Corruption In George Orwell's 'Animal Farm'
Honors English 9
1 September 2015
Does the overthrow of a corrupt government or leader solve the issues embedded within that society? In Animal Farm, this was believed so. “Is it not crystal clear, comrades that all the evils of this life of ours spring from the tyranny of human beings? Only get rid of man, and the produce of our labor would be our own” (Orwell 9). This belief allowed for the leaders of Animal Farm to abuse their power while the other farm animals believed everything was fine because Mr. Jones was gone. This is key to the corruption of Animal Farm’s society. In Animal Farm, George Orwell uses language and rhetoric to reveal how the corruption of Animal Farm’s society is caused by …show more content…
An example of this is when several animals are killed on the farm “They were all slain on the spot…there was a pile of corpses lying before Napoleon’s feet…When it was all over, the remaining animals, except for the pigs and the dogs, crept away in a body. They were shaken and miserable. They did not know which was more shocking-the treachery of the animals...or the cruel retribution they had just witnessed…‘I do not understand it. I would not have believed that such things could happen on our farm. It must be due to some fault in ourselves…” (Orwell 84-85). The words “slain”, “corpses”, “miserable”, and “cruel” show how brutal the killings of the animals witnessed were. Even after the pigs and dogs have committed such atrocious acts, Boxer believes it happened because of something wrong with him and his fellow animals. This shows he views the leaders as higher than his fellow animals because he believes the killings were somehow justified. This also shows that the leaders show no regard for the animals lives because of how easily they kill so many of them. Both the animals’ and the leaders are being very hypocritical by doing this because the seventh commandment of Animal Farm states “7. All animals are equal” (Orwell …show more content…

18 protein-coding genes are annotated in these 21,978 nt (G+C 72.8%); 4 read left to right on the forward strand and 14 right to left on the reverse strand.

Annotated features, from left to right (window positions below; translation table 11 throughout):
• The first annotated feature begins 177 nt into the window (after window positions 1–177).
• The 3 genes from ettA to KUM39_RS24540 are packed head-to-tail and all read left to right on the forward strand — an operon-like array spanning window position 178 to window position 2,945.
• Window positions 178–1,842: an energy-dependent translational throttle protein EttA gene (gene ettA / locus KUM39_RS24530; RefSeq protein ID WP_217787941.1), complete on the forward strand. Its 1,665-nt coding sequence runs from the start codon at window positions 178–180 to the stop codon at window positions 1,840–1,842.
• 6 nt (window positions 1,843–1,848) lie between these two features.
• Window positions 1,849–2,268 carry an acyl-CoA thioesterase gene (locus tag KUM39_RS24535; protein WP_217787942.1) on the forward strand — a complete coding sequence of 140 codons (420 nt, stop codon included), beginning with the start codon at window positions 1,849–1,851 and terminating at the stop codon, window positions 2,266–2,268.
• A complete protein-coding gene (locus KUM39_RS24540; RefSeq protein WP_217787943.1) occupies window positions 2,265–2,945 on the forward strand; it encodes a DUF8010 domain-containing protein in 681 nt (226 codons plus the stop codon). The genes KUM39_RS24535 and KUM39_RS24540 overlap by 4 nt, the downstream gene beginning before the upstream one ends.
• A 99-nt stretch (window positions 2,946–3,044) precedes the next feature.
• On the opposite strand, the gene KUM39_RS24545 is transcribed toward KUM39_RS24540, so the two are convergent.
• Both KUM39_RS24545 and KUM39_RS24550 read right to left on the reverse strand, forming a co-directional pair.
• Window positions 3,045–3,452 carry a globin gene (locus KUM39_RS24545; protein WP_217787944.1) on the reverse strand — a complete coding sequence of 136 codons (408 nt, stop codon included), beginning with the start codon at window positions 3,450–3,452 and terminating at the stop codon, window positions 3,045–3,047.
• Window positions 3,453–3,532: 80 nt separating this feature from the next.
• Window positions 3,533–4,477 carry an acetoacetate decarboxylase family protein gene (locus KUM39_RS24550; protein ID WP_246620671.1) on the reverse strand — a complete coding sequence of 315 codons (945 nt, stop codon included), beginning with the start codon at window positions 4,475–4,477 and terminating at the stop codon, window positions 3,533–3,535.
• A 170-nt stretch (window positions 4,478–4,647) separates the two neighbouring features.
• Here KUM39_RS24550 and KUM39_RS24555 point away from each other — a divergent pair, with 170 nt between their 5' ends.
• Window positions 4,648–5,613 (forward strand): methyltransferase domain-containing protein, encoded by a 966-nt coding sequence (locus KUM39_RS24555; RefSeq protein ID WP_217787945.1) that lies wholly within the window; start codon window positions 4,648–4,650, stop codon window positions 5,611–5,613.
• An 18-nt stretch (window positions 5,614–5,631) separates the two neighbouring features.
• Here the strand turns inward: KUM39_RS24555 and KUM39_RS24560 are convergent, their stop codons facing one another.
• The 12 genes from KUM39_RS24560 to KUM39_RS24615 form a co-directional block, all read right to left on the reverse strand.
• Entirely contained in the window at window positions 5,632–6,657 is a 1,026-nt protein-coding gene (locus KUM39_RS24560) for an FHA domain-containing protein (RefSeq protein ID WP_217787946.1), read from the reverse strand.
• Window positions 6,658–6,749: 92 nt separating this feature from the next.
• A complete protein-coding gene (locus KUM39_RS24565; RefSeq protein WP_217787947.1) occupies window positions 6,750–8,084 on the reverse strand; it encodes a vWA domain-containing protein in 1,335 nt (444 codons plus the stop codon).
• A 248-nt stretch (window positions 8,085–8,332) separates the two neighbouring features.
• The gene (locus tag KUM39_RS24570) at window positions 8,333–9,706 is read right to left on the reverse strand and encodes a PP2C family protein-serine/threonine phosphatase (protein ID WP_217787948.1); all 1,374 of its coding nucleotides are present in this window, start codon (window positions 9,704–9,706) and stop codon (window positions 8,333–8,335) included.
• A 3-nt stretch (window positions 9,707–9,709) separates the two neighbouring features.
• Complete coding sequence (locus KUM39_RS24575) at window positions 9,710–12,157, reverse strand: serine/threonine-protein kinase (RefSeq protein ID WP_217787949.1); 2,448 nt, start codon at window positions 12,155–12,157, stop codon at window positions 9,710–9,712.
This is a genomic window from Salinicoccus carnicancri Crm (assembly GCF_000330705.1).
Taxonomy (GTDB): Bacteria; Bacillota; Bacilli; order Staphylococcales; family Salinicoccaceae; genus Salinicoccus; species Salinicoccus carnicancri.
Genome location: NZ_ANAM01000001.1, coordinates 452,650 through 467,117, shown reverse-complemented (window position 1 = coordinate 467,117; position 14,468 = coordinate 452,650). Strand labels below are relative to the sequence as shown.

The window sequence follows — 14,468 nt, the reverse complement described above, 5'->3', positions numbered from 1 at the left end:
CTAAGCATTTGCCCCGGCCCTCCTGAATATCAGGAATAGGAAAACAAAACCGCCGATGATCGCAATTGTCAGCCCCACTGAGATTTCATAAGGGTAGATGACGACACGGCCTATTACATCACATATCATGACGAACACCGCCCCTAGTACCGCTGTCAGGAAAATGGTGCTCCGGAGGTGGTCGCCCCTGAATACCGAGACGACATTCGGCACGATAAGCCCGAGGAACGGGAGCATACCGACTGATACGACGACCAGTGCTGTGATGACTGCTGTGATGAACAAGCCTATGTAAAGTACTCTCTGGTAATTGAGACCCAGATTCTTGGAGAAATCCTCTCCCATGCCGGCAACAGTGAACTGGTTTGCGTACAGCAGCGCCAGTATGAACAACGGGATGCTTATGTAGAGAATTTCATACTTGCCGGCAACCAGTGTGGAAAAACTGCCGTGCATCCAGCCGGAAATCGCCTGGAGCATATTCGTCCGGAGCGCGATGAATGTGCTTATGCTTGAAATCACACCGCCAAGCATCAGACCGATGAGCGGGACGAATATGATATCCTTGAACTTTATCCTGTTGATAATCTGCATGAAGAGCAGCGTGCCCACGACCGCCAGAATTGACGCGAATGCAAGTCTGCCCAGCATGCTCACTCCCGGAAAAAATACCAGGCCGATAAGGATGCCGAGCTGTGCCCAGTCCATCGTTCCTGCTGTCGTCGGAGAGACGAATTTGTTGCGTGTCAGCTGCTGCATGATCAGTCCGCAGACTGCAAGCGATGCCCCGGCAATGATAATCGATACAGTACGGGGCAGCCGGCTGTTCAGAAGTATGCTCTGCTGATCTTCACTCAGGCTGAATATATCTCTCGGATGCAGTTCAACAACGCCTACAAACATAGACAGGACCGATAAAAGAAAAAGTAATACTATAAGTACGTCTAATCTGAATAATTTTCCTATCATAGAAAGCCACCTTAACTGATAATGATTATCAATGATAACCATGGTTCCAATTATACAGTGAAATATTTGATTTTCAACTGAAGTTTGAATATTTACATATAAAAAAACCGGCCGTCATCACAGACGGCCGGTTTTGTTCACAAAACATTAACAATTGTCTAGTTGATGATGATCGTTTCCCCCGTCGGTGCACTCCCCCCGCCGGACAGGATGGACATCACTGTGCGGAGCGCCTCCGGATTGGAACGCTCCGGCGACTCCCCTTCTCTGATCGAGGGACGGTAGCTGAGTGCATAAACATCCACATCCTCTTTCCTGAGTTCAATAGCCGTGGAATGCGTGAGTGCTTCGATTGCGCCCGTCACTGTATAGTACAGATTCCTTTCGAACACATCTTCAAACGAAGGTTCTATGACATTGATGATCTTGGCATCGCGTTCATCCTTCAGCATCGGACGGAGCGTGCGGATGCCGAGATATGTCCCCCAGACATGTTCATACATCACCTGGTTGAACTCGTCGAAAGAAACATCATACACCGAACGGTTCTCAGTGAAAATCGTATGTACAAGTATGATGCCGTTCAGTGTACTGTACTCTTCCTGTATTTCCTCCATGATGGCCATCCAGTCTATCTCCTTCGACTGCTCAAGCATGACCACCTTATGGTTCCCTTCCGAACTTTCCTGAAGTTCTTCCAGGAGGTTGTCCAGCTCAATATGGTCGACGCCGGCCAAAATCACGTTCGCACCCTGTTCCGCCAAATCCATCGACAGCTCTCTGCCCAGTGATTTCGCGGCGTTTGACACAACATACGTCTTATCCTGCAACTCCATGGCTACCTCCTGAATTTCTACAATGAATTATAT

This can be shown by how the animals show pride even though they remember many hardships. “Benjamin professed to remember every detail of his long life and to know that things never had been, nor ever could be much better or much worse-hunger, hardship, and disappointment being, so he said, the unalterable law of life...More, they never lost, even for an instant, their sense of honor and privilege in being members of Animal Farm…And when they heard the gun booming and saw the green flag fluttering at the masthead, their hearts swelled with imperishable pride ( Orwell 130-131).” Orwell writes this to show why the animals kept quiet about many wrongdoings that happened on the farm. The use of the word “imperishable” shows the reader how deeply rooted the animals are in their pride; the word “unalterable” shows that the animals knew their lives were, and would always be hard. The word “privilege” shows that the animals thought of being members Animal Farm as an honor. To the animals, anything was better than being under the tyranny of Mr.